Depending on how you want to use it, you can do three things at this point. If you're planning on keeping your stabilizer permantly attached, you only have to attach it to the handlebar mount the way the mount comes out of the package. The mount is designed so one of the tightening bolts can be removed without having to unscrew it all the way. I suppose GoPro did it like this for versitality, but if you'll be taking the stabilizer off and putting it back on again like I will, that feature will become a pain in the neck real quick.
The easy solution, if you don't mind having to slide the stabilizer's handle all the way through the mount each time you install or remove it, is to reverse the clamp halves. That way, each bolt will share a slot and a hole, preventing either from falling out.
If you're like me and the easy way doesn't work for you, then you have a little more work to do. Thinking ahead, I see myself having difficulty leaning over the car, sliding a handle in and out of a 2 part hole. I'd much rather slip everything in from the side with one fell swoop. Leaving the setup the way it comes would kind of do that, but loose screws and knobs are difficult to handle and too easy to drop.
I entrapped the removable screw by "hinging" the end of it to the slotted side of one of the clamp's halves. I prepped both halves to be used as the hinged end because I didn't have a clue to what I was doing at the time, but my best advice is to determine which way you want the bolt to flop and work accordingly.
Place a screw in the slot you want the hinge to be and with a small drill, make a hole through both sides of the slot as far away from the end of the plastic as possible, but not so far that it's blocked by the screw inside. Thread a stiff wire through the hole and lock or glue it in place.
When the bolts are unscrewed far enough to allow the slotted one to slip free, the peices will stay together but rotate out of the way. This will allow you to work with both hands without the fear of losing anything.
The amount of "flop" can be increased by curving the wire into a "U" and grinding one side of the bolt head flat. Be careful not to remove too much material or the bolt will be able to spin in the 6 sided hole, preventing any tightening from happening.
Keeping the stabilizer low as possible will most likely require a bit of modification to the tripod adaptor. Unless you've found an adaptor with an extremely small base, it'll be in the way.
Grind the side of the adaptor's base that lines up with the handlebar clamp. That will allow the stabilizer to lay directly next to the suction cup swivel. Be sure everything is tightened as much as possible before grinding. Otherwise, you'll find yourself doing it again.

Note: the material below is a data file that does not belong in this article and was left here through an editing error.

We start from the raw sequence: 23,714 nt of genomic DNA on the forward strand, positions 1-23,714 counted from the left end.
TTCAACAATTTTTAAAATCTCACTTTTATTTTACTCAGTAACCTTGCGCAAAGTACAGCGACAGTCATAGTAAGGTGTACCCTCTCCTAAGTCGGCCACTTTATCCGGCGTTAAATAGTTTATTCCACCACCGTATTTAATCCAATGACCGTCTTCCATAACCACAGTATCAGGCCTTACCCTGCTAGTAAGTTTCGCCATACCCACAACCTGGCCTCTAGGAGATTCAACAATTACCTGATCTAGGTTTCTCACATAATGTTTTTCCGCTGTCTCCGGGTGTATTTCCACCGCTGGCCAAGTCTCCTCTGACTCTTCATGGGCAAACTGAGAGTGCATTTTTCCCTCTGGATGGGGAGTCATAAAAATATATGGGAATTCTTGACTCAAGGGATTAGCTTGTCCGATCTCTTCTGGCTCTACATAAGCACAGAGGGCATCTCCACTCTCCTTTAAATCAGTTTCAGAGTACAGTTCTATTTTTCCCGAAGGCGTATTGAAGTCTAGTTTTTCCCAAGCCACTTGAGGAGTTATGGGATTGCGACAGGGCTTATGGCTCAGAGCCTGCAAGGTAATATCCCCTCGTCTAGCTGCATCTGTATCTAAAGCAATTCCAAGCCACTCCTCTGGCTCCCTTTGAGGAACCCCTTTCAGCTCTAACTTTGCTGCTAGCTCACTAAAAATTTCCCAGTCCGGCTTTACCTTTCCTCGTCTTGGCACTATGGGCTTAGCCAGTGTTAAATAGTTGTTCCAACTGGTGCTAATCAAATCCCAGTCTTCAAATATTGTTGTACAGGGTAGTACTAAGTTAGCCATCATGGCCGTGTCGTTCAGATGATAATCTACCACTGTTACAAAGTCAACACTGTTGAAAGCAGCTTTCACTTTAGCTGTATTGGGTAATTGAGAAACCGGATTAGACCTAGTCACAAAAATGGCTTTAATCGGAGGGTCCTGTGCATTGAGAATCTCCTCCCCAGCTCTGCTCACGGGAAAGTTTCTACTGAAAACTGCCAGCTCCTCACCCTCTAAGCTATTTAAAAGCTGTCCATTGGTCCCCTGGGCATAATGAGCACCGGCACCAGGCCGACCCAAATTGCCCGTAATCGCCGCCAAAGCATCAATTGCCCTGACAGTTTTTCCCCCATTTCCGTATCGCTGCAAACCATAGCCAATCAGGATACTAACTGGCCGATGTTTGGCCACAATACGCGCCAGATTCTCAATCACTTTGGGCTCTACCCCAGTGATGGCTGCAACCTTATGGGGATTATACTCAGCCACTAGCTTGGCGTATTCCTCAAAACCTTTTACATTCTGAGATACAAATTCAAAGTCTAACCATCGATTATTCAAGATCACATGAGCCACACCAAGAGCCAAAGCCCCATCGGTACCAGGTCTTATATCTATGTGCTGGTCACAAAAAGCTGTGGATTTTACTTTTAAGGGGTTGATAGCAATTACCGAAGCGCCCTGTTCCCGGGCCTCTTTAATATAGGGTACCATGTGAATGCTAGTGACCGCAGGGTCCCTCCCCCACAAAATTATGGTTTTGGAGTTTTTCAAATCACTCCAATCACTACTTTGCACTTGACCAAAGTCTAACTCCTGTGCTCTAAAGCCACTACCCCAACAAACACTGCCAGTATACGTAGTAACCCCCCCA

Finally, rotate the suction cup's ball joint so it's attachment point faces perpendicularly across the width of the cup. This will insure all weight is centered over the suction cup and not off to the side.
You may want to glue the threaded housing to keep it In place, or do as I did and use the metal threads to cut the plastic ones by carefully forcing things until everything lines up nice and tight.
When you're done, the handlebar mount should be bent to 90 degrees, the mount centered over the base and the mount aimed just off of the upper edge of the pivot. For balance forward and back, the z axis motor mount should be located close to the pivot.
Step 3: Making It Friendly
As a reward for reaching the final phase of my car project, I traded my old FeiuTech G3 3 axis mount in for the new G4. I know it's expensive, but hey, I'm worth it.
Because it's new and the mount has metal parts close to it when I go bumping down the road, I wanted to keep the G4 scratch free as long as possible.
One of the items used for this project was the GoPro handlebar mount. The mount comes packaged with a rubber fitting that allows it to work on a child size bike. That bit will become a bumper to separate my new toy from metal things that can deface it.
This requires some skill, so if you're not ready, grab a bunch of tape, wrap it around the metal parts and be done with it.
If, on the other hand, you need your hacks to be presentable, follow this last bit closely.
If you look at the rubber fitting (sorry, no photo of an unmodified one) you'll see the "C" portion is well suited to fit around the pivot's slot. There's also a plug attached to the side. It's there to hold the fitting in place when it's being used the way it was intended.
With the plug facing the side where the stabilizer will be, outline what needs to be removed so it fits over the pivot housing. Using a Dremel with the sanding drum attachment, carefully carve the fitting to match the housing's shape. When that's completed, super glue it in place.
Now mount your stabilizer. Make certain you'll be able to move the lever that creates the vacuum and mark where it contacts the plug at the side. Shape the plug so your stabilizer lies horizontally, against the cover you just made and the plug underneath it.
Now, find some GoPro stickers to decorate your handiwork and terrorize the neighbors as you careen up and down the street.